[aprssig] local messaging
Pete Loveall AE5PL Lists
hamlists at ametx.com
Mon Nov 21 08:35:06 EST 2016
This was to be public. Hitting reply defaults to original sender :-(
> -----Original Message-----
> From: Jim Alles
> Sent: Monday, November 21, 2016 4:44 AM
> To: TAPR APRS Mailing List <aprssig at tapr.org>
> Subject: [aprssig] local messaging
> So, back to Bob's collision with reality:
> APRS-IS behavior that does not recognize an APRS station (in the IGate/APRS-IS
> system) unless and ONLY IF it sends a valid position report. This is not how
> APRS messaging is supposed to work. There should not be any dependence on
> a position report for 2-way messaging to work.
Incorrect. APRS-IS behavior (this is the network, not individual IGate software) recognizes all APRS packets and a server does not discriminate between posits and non-posit packets when updating its "last heard" list for a client (IGate) connected to a restricted feed port. The second part of your statement is opinion regarding individual IGate operation and does not necessarily apply to all IGates or all IGate software as previously discussed.
> But wait, (I presently am trying figure this one out - help -really!)
> 1. My IGate transmits direct, no path. and can cover most of Happy Valley
> (maybe - not tested). It can't reach Interstate-80 to the north.
> 2. My IGate transmits with PATH WIDE2-1 and I hit 4-5 High Profile Digis
> (HPDs) all at once, reaching I-80 and more, but being in earshot of all of them,
> we get collisions in the valley - wasted bandwidth locally w/ no benefit.
> 3. My IGate transmits with PATH W3YA-1 <http://aprs.fi/info/a/W3YA-1>
> our closest high-profile digi @ 650' HAAT The packet hits I-80, and we get a
> second clean, strong copy in the valley
> To me, it looks like #3 is The Right Thing To Do.
Collisions do not "waste" bandwidth but could cause your IGate to be unreliable in Happy Valley if those digipeaters really do have almost the exact same coverage. Another method if you want to go more than one hop or cover better in all directions is to increase #3 by adding WIDE2-1 to your IGate's path (this will get to all wide area digipeaters in "earshot" of W3YA-1 for a single repeat causing collisions but not necessarily in those digipeaters' areas of coverage) or by adding a specific wide area digipeater if you only want to go further in a single direction.
> What do I limit my transmit decision to? It has to be no more distance than
> what W3YA-1 can reach. I figure 50-60 miles in my case. I would reduce that to
> 40 if I can realize a plan for a second IGate 50 miles south, in farmland.
> That means I need to ignore anything that wants to be transmitted beyond that
> transmit coverage..
> How do I decide that, without waiting to get a station's position beacon?
> Number of hops (1) isn't helpful, because I can hear the other HPDs.
Now this is the dilemma that has to be dealt with if you use the premise that posits have to be ignored and only hops make a difference. As Steve pointed out, using hops was easy when the concept was first used: we didn't have all the iterations of the WIDEn-n concept nor did we have all of the different implementations of the WIDEn-n concept (as I pointed out). Software I have written to act as an IGate gives the IGate sysop the ability to define "don't IGate" digipeaters (if my packet isn't going through that digipeater or that digipeater has a local IGate, don't gate for stations heard through that digipeater) but that relies on the implementation of callsign insertion/replacement in the WIDEn-n algorithm and not everyone has implemented that. And I suspect that very few people using my software have actually tried to tune their IGate settings.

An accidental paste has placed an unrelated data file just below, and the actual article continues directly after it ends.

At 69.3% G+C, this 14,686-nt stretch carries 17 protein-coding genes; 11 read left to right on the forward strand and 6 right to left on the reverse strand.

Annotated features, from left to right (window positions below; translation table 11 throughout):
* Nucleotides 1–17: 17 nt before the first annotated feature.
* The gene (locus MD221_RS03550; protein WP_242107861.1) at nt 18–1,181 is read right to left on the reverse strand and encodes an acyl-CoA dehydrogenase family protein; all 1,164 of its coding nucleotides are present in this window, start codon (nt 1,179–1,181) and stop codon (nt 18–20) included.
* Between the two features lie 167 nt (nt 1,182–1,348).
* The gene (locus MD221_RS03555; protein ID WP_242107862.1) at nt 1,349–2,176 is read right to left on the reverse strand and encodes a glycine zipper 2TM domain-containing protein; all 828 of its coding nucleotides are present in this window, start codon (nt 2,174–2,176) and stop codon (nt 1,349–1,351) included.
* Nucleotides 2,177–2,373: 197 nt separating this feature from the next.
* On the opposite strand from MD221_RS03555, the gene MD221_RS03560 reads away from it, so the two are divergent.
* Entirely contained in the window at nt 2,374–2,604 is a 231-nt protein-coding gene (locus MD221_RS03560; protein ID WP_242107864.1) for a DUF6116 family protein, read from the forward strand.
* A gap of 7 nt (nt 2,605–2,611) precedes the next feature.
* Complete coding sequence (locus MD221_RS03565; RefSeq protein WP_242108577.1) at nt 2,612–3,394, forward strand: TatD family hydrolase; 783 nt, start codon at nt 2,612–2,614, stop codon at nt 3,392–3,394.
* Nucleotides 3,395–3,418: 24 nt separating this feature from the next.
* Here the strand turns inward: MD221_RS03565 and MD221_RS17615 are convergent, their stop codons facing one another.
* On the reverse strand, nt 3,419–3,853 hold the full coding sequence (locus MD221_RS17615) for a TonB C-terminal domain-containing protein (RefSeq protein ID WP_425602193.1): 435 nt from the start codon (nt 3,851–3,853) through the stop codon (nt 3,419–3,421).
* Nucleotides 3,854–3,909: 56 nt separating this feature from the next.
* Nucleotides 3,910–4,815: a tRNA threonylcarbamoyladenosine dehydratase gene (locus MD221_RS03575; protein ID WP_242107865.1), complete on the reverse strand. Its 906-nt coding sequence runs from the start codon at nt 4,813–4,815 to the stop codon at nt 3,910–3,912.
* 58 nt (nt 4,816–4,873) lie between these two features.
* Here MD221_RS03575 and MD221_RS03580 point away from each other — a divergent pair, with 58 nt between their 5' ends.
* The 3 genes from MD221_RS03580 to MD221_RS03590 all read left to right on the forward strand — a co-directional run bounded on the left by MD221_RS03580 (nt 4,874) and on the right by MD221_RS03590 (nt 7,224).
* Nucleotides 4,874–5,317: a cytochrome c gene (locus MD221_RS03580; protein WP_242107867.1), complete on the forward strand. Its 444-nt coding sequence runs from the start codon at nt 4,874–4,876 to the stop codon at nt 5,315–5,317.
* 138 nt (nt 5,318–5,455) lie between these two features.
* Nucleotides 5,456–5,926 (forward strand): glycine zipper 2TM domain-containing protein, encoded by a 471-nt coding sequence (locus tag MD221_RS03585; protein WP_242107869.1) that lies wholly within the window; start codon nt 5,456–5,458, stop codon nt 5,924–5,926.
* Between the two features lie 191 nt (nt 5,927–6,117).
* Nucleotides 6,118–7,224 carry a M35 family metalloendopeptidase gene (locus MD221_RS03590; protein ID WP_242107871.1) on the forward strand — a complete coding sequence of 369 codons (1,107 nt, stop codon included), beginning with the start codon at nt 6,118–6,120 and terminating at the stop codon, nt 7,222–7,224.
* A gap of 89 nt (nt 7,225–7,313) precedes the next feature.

> Can I know if it was Digi-peated once from direct to W3YA-1, from the path?
> does that help? is it reliable? I still might not know that the station is in transmit
> range of W3YA-1?
Yes, that can help if it adheres to the callsign replacement/insertion criteria. But your software must support it.
> IGates are store and forward mechanisms. Could we ask something else if it
> knows where a station is, if we heard it, got a message for it, but don't yet
> know whether it is worth chewing up the channel slot?
While physically there is a brief moment that an IGate stores a packet before gating, it is not considered a "store and forward" device. It does not store a packet for later processing just as an APRS server does not store a packet for later processing. It is critical to the infrastructure of APRS-IS and APRS on RF that packets be transmitted as soon as possible if they are to be transmitted and not stored for later processing. Also, APRS is a broadcast protocol which relies on everyone having access to all packets. There is no communication mechanism between stations to say "should I transmit this packet or will you?"
As you have discovered, we have multiple problems with the "hop only" concept of gating to RF in today's environment. While straightforward in the early days of APRS, the WIDEn-n paradigm along with the multiple variations of digipeater implementations combined with the use of WIDE2-1 as a replacement for WIDE (since WIDE1-1 is a replacement for RELAY) makes hop counting difficult at best and will likely always generate "false positives". However, a "false positive" is likely better than not transmitting at all since the amount of message traffic will normally be a very small portion of your RF bandwidth so erring on the side of gating a message to RF is preferred. Also, many IGate authors do not give a lot of flexibility or (with older software no longer maintained) do not take into account today's WIDEn-n usage. So, again, err on the side of gating a message to RF to improve messaging reliability. All of this relies on your IGate sending all packets it sees upstream to the server.
Hope this helps.
Pete Loveall AE5PL
pete at ae5pl dot net
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